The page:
Counselling Associations

All Professional Bodies, National Associations (e.g. Mental Health, School, Guidance, Addiction, Faith-based etc.) and Accrediting Organisations.

International Counselling Association of Malaysia (PERKAMA International)

National Association of Christian Counsellors Malaysia (NACC Malaysia)

Malaysian Board of Counsellors (Lembaga Kaunselor Malaysia, LKM)

Universities and Other Education and Training Institutes

HELP University

Monash University 

University of Malaya 

National University of Malaysia (UKM)

University Malaysia Sabah 

  • University Website:
  • Programme Website:
  • Programme Types: Bachelor of Psychology (Counselling), Master of Psychology (Counselling) – Coursework, Doctor of Philosophy (PhD) Industrial and Organizational Psychology, Children and Family Psychology Counselling

Counselling Agencies, Services, Group Practices, Counselling Centres


Focus for Families Malaysia 

Than Hsiang Mitra Welfare KL

Background & Context

Counselling in Malaysia started after the Ministry of Education released a policy in 1963 on having “guidance” in schools, as an integral part of the Malaysian education system (Amir & Latiff, 1984 as cited in Ching & Ng, 2010). Throughout the 1960s to the 1980s, the counselling profession grew, however those who were trained were limited to either becoming school or drug counsellors (Glamcevski, 2008). In the 1980s, mental health advocacy in Malaysia surged, with the need for a more professional body to represent its identity, reflected in the creation of  the Malaysian Counsellors Association (PERKAMA) and later in 1998, the Board of Counsellors of Malaysia (Lembaga Kaunselor Malaysia; LKM) by which all professional counsellors have to be registered under Act 580 in order to formally practice counselling. By the 1990s, counselling expanded its scope and branched into working within the health system and offering their services to the larger public through hospitals and mental health clinics (Glamcevski, 2008). As of October 2019, 8773 counsellors are currently registered through LKM.

Current Regulatory Status / Level of Recognition

Counsellors in Malaysia are registered by the Malaysian Board of Counsellors, or locally known as Lembaga Kaunselor Malaysia (LKM). The LKM board exists to supervise the regulation of counselling practices, with practicing counsellors registered, licenced, and formally recognized under the Malaysian government’s Counsellor’s Act (580).  As of 2019, AIA Malaysia, part of the AIA Group Limited companies,  has stepped up to offer insurance benefits with an enhancement to its original medical plan, now including benefits for mental health. Although the plan is not specifically applicable to counselling, AIA states on their website that customers of their A-Plus Health plan will be able to claim up to RM1,500 a year in psychiatric consultation fees when visiting any private or government hospital, and that the benefit will cover six mental health conditions, which are Major Depressive Disorders, Postpartum Depression, Schizophrenia, Bipolar Disorder, Obsessive-compulsive Disorder and Tourette Syndrome, which is a promising move towards mental health inclusion, advocacy, and aid in Malaysia.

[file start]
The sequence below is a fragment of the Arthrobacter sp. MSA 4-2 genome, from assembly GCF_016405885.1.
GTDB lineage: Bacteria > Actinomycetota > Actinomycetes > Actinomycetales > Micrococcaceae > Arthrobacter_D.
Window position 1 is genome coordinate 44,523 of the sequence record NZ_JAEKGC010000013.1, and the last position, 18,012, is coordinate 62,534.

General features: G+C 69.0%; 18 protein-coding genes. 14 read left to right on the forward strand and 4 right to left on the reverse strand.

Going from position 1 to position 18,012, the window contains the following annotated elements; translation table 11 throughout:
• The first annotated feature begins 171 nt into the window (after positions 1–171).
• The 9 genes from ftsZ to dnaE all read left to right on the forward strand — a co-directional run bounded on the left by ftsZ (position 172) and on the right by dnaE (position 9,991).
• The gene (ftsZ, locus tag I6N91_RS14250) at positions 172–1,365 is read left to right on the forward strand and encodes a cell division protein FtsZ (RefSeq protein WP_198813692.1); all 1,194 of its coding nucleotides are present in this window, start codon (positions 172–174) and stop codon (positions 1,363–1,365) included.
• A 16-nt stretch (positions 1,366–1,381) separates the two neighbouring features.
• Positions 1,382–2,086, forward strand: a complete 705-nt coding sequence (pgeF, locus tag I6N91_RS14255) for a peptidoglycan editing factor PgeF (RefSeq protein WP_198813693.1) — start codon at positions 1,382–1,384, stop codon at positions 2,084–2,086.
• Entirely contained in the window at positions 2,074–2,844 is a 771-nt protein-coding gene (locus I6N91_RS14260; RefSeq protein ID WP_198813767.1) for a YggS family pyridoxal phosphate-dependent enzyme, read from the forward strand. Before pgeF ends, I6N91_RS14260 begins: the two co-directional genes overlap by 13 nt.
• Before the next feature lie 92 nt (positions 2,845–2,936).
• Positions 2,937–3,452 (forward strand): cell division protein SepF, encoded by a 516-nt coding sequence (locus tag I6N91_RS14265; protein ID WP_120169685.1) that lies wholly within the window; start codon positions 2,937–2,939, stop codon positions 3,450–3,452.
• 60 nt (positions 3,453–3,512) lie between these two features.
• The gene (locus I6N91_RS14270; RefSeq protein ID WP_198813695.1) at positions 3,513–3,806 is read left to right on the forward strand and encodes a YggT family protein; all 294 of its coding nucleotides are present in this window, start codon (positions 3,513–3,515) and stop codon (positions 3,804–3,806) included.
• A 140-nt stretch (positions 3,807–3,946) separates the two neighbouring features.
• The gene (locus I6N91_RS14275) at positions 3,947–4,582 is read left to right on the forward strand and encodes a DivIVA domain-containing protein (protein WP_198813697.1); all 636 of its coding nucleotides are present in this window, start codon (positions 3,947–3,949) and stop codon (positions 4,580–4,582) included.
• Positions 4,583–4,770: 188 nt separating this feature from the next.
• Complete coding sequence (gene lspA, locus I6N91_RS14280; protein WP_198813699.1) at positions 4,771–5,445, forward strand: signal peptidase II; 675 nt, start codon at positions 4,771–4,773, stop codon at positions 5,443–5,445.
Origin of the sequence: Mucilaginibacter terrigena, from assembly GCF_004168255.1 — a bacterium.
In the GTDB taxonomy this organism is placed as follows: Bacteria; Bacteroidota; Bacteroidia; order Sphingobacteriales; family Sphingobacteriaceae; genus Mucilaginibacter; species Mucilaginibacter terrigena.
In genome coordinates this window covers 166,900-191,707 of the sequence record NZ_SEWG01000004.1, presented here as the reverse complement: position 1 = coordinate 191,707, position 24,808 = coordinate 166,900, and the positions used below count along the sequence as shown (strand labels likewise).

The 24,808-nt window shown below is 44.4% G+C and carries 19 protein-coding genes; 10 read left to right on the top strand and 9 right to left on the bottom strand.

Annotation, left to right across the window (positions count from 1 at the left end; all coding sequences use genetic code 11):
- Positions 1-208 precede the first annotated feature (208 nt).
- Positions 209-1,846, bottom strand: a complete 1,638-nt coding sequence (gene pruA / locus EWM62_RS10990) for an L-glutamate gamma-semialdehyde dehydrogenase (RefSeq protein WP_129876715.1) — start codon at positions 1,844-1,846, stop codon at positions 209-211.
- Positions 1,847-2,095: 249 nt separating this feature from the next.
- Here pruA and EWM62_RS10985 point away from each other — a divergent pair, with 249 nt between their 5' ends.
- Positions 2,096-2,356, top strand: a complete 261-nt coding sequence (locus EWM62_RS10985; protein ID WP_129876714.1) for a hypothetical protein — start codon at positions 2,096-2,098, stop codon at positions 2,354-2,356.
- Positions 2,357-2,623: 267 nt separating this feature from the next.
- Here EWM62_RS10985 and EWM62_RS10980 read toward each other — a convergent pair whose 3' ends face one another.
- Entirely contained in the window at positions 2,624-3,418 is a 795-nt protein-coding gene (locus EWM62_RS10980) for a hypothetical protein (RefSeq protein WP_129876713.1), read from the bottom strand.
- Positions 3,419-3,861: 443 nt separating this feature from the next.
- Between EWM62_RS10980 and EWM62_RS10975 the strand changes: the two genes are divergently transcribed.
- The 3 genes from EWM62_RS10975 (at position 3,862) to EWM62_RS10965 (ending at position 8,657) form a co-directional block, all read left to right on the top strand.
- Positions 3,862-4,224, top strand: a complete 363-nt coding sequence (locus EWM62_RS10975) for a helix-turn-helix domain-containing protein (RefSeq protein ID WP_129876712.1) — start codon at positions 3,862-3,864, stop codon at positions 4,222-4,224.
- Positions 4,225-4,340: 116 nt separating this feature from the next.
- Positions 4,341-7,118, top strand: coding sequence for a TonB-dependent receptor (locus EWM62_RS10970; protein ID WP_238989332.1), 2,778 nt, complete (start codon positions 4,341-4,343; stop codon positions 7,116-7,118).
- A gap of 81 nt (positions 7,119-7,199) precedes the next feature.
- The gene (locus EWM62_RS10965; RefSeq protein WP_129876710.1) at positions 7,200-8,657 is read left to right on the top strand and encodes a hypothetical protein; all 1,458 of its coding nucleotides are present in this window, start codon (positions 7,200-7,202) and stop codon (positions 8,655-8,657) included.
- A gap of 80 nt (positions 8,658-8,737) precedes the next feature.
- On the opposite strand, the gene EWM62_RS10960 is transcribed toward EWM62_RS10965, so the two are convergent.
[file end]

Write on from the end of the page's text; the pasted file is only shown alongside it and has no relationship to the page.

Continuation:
Practice Settings

Malaysia’s counselling services are offered through a variety of sources such as:

  • Primary & Secondary Schools
  • Universities
  • Community & Faith-based Counselling Centres
  • Family Service Centres
  • Hospitals and Mental Health Facilities
  • Private Practices
  • Non-profit & Non-governmental Organizations


Counselling started as vocational guidance for secondary schools in the 1960s and has moved onto being available for the rest of the Malaysian population via the healthcare system, and also offered by multiple government bodies. Many universities are now starting to offer degrees, diplomas, and masters in counselling degrees as the profession is gaining popularity. 


An identifiable and unique challenge of the counselling profession is in regards to Malaysia’s multiculturalism. As Malaysia is a mixed pot of different languages, religions, and cultures, it is essential that counselling services are aware and competent to each of the client’s unique needs and values that may be specific to their cultural context (Aga Mohd Jaladin, 2013). Thus, it is often seen that counselling services in Malaysia can be categorized based on the types of clients they receive. For example, though they are open to everyone, government/state counselling centers often offer their services in Malay and have a larger client-base of Muslim Malays, whereas the Chinese Malaysian counselling organizations run their services in Chinese languages and have a client-base of mainly Chinese individuals (Ching & Ng, 2010). 

Additional Information & References

For a deeper exploration of the counselling profession in the country, interested readers are recommended to read the following journal & website articles:

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